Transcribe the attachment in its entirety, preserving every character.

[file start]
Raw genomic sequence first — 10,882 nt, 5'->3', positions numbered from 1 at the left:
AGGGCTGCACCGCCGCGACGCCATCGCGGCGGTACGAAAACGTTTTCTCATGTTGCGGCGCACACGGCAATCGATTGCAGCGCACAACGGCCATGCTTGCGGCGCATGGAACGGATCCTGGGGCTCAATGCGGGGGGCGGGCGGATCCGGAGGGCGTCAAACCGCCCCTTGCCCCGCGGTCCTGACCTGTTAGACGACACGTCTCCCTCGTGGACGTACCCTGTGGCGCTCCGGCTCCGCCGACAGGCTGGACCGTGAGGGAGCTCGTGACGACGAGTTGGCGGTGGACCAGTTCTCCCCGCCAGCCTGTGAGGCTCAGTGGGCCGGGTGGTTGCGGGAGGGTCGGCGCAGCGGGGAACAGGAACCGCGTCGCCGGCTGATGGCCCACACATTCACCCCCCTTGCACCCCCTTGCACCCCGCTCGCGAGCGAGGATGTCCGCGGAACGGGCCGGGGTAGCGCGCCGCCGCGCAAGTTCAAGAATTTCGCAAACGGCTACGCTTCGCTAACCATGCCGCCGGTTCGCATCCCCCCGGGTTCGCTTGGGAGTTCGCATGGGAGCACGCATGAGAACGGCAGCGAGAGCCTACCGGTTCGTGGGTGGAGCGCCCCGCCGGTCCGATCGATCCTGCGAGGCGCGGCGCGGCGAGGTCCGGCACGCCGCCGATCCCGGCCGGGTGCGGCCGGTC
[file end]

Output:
Raw genomic sequence first — 10,882 nt, 5'->3', positions numbered from 1 at the left:
AGGGCTGCACCGCCGCGACGCCATCGCGGCGGTACGAAAACGTTTTCTCATGTTGCGGCGCACACGGCAATCGATTGCAGCGCACAACGGCCATGCTTGCGGCGCATGGAACGGATCCTGGGGCTCAATGCGGGGGGCGGGCGGATCCGGAGGGCGTCAAACCGCCCCTTGCCCCGCGGTCCTGACCTGTTAGACGACACGTCTCCCTCGTGGACGTACCCTGTGGCGCTCCGGCTCCGCCGACAGGCTGGACCGTGAGGGAGCTCGTGACGACGAGTTGGCGGTGGACCAGTTCTCCCCGCCAGCCTGTGAGGCTCAGTGGGCCGGGTGGTTGCGGGAGGGTCGGCGCAGCGGGGAACAGGAACCGCGTCGCCGGCTGATGGCCCACACATTCACCCCCCTTGCACCCCCTTGCACCCCGCTCGCGAGCGAGGATGTCCGCGGAACGGGCCGGGGTAGCGCGCCGCCGCGCAAGTTCAAGAATTTCGCAAACGGCTACGCTTCGCTAACCATGCCGCCGGTTCGCATCCCCCCGGGTTCGCTTGGGAGTTCGCATGGGAGCACGCATGAGAACGGCAGCGAGAGCCTACCGGTTCGTGGGTGGAGCGCCCCGCCGGTCCGATCGATCCTGCGAGGCGCGGCGCGGCGAGGTCCGGCACGCCGCCGATCCCGGCCGGGTGCGGCCGGTC